Thursday, November 22, 2012
Welcome to the Panopticon
The Panopticon is a prison design where a handful of watchers can keep an eye on many prisoners. The psychology behind the design is that the prisoners cannot tell when they are being watched. They then behave like they are always being watched. One person can control the behavior of many.
Our surveillance society, with cameras in more and more places, has turned our world into a giant Panopticon.
The watchers want us to believe they see us at all times. They don’t. Think about it. Lot’s of those cameras are getting old. How long does your electronic devices stay in top shape? Many of these cameras are mounted in harsh environments. Quite a few no longer work, but we are supposed to assume they do.
Sometimes the cameras aren’t even real -just cheap fake dummies. Remember, the idea is not to actually watch people, but to change people’s behavior by making them believe they are watched.
Remember your first digital camera? Piece of crap, wasn’t it? Many of the older cameras have very low resolution. Combine that with security tapes that have been reused and reused, and everything becomes a blurry mess.
Let’s, however, assume that the equipment is top notch, the recordings are the best in high end digital, and actual human beings are watching on monitors. Assume that these cameras are being focused on potential criminals instead of hot women. Can the camera prevent crime? No. They can only record things that may or may not get used to prosecute after the fact. There is no SWAT team hiding in a closet ready to apprehend a mugger.
In a massive public action, the cameras can only watch. Later analysis can be used to pick faces out of the crowd, but what happens when the camera records 3000 people wearing Guy Fawkes masks? Ski masks? Large brimmed hats? Heavy makeup? Powerful infrared lasers that blind the cameras?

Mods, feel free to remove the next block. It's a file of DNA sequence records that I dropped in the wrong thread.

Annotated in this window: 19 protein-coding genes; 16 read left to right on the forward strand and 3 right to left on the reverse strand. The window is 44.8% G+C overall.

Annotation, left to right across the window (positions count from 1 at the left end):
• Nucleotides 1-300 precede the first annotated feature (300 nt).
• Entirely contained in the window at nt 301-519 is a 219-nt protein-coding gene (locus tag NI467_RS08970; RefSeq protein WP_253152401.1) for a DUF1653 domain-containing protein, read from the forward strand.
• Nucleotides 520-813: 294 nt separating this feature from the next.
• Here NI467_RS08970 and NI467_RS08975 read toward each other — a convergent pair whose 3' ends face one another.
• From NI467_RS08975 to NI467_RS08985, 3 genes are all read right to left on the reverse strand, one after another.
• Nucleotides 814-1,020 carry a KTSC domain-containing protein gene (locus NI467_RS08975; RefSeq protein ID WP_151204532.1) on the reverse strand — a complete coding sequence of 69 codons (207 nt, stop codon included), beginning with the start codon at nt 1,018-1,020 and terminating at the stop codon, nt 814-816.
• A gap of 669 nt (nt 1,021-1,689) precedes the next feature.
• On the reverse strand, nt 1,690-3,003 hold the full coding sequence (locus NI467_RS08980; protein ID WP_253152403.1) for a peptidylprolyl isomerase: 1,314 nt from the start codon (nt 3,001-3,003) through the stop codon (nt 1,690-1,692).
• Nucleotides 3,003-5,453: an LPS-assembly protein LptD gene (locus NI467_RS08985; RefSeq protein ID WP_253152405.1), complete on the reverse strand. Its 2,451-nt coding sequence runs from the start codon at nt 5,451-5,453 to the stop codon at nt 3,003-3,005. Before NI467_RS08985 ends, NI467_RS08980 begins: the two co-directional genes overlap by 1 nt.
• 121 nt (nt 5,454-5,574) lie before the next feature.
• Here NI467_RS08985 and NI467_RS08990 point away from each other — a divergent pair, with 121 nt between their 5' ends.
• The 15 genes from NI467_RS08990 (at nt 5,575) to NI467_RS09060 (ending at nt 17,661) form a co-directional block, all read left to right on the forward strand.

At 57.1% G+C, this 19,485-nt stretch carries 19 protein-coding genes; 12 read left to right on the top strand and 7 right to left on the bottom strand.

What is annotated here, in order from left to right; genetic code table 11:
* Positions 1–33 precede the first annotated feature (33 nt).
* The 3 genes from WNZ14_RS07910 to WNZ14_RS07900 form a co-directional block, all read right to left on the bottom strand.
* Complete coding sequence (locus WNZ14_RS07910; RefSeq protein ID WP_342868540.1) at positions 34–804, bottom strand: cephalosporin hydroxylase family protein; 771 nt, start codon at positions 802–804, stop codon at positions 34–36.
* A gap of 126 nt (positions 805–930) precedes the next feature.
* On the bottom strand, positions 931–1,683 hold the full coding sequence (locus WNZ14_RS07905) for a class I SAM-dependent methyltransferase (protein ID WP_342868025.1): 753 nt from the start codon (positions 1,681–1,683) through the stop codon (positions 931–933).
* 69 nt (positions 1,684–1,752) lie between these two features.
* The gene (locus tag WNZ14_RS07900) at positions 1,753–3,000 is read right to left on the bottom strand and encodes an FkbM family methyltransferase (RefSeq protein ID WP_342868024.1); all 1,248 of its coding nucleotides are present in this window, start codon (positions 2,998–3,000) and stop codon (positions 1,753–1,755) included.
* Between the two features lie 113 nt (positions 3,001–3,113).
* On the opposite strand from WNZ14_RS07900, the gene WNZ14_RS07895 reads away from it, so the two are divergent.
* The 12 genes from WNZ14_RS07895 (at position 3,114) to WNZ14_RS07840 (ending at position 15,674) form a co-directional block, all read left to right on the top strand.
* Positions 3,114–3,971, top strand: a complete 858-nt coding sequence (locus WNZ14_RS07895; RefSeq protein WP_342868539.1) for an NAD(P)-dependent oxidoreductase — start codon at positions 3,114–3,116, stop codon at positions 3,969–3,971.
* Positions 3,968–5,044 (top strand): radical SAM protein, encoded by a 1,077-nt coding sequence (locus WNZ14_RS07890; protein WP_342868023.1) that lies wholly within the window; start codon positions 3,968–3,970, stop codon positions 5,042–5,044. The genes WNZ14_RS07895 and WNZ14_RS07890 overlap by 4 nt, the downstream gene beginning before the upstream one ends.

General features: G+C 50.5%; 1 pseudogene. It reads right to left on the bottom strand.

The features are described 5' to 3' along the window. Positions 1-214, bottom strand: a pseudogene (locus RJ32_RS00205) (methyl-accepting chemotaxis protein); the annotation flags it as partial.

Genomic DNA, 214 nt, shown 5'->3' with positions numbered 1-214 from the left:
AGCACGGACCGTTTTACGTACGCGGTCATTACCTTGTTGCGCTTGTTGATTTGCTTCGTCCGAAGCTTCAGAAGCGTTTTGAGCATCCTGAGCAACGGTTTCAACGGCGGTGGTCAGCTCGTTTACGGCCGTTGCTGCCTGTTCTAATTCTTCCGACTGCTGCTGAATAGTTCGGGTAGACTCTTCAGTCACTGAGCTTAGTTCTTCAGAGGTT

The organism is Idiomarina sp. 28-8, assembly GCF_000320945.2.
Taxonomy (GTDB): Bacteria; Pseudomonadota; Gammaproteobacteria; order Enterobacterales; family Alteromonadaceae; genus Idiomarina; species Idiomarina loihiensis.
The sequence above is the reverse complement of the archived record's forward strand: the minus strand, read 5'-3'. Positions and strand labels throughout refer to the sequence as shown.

The surveillance state only works when the threat of punishment is real. If the state can only look but cannot act, it is only a sad joke. Usually punishing a few high profile cases keeps everyone in line. What if a lot of people have little to lose? When thousands break the law, only a few get punished and the odds of getting away with it go way up.
Another thing the surveillance state did not count on was people’s changing attitude towards privacy. Us old farts remember privacy, but the young ones don’t. In fact, through social media, they broadcast their every move. What are cameras to them? Coupled with little sense of shame, the Panopticon loses its psychological hold. Things once kept secret are now speedily posted on YouTube. They don’t care. Blackmail has no handle on them.
As government resources become more and more constrained, gaps will grow in the surveillance net. Faulty equipment will not get replaced. Maintenance becomes spotty. Screen watchers are laid off, requiring the remaining staff to monitor too many screens. Power failures can make the whole system go dark.
The modern Panopticon state is getting larger and larger, but ironically, it’s real power is getting weaker. Plenty of cracks for naughty little folk to play in.